It is becoming a household statistic: by 2050, 66% of the world’s population will live in cities. This statistic holds much value for me as I pursue my research on migration (specifically in regard to refugees and asylum seekers) and how migrants settle in places. When I was given the opportunity to apply for the Global Fellows Programme: Cities of the Future with this year’s focus on health and well-being, this statistic resonated with me even more. The current state and future of our big cities has become contentious, and the programme was able to offer a space for interdisciplinary discussions to take place.
by Luke McCrone, Graduate Student Union President
In my December 2017 blog post, as I was setting out as GSU President, I referred to the importance of bringing together students from all faculties in a space which is collaborative. I am proud to announce that the recent genesis of the IC Data Challenge event has played a major part in fulfilling that vision…
Who was involved?
70 students, 7 companies and a lot of data made for an incredibly exciting hackathon event at the start of May 2018! We partnered with some great minds from the Imperial College Data Science Society to design and deliver this event.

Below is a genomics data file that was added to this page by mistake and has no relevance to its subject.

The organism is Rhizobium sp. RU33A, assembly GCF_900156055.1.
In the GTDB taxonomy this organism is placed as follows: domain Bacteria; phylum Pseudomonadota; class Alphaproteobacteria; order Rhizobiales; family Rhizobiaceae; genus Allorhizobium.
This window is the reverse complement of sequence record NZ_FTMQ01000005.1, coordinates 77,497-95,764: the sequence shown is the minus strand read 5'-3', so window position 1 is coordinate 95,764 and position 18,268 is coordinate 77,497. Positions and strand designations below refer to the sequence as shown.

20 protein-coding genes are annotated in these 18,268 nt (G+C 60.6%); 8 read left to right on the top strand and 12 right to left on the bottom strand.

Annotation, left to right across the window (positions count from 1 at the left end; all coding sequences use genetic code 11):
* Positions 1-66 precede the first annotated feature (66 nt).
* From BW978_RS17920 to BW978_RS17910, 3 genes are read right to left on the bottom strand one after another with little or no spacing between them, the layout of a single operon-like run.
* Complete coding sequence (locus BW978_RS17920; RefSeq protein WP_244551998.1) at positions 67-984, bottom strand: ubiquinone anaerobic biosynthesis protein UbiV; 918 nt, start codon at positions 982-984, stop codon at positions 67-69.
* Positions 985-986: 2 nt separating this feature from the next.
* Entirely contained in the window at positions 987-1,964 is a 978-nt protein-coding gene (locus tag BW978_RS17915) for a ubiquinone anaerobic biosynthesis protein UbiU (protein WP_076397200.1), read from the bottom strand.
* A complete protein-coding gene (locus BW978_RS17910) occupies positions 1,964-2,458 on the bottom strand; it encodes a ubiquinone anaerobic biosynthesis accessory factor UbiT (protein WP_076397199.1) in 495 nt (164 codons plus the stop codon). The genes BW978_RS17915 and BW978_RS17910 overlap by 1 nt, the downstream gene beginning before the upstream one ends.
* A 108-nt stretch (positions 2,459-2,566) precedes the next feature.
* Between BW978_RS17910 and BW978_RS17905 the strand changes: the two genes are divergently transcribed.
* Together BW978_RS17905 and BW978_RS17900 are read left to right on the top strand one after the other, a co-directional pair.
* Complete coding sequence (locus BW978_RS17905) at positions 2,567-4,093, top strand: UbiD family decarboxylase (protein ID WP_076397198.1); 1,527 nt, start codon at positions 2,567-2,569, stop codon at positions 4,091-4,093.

By Vasiliki Kioupi, PhD student in the Centre for Environmental Policy
Doing my research on Transformative Education for a Sustainable Society I always thought about visiting Japan. Not only because the Global Action Plan on Education for Sustainable Development (ESD) was launched during the UNESCO World Conference in Aichi-Nagoya in 2014 but also because during the decade for ESD (2005-2014), which was initially proposed by the government of Japan to UNESCO, I was a classroom teacher actively engaged in Environmental Education Projects with my students in Greece.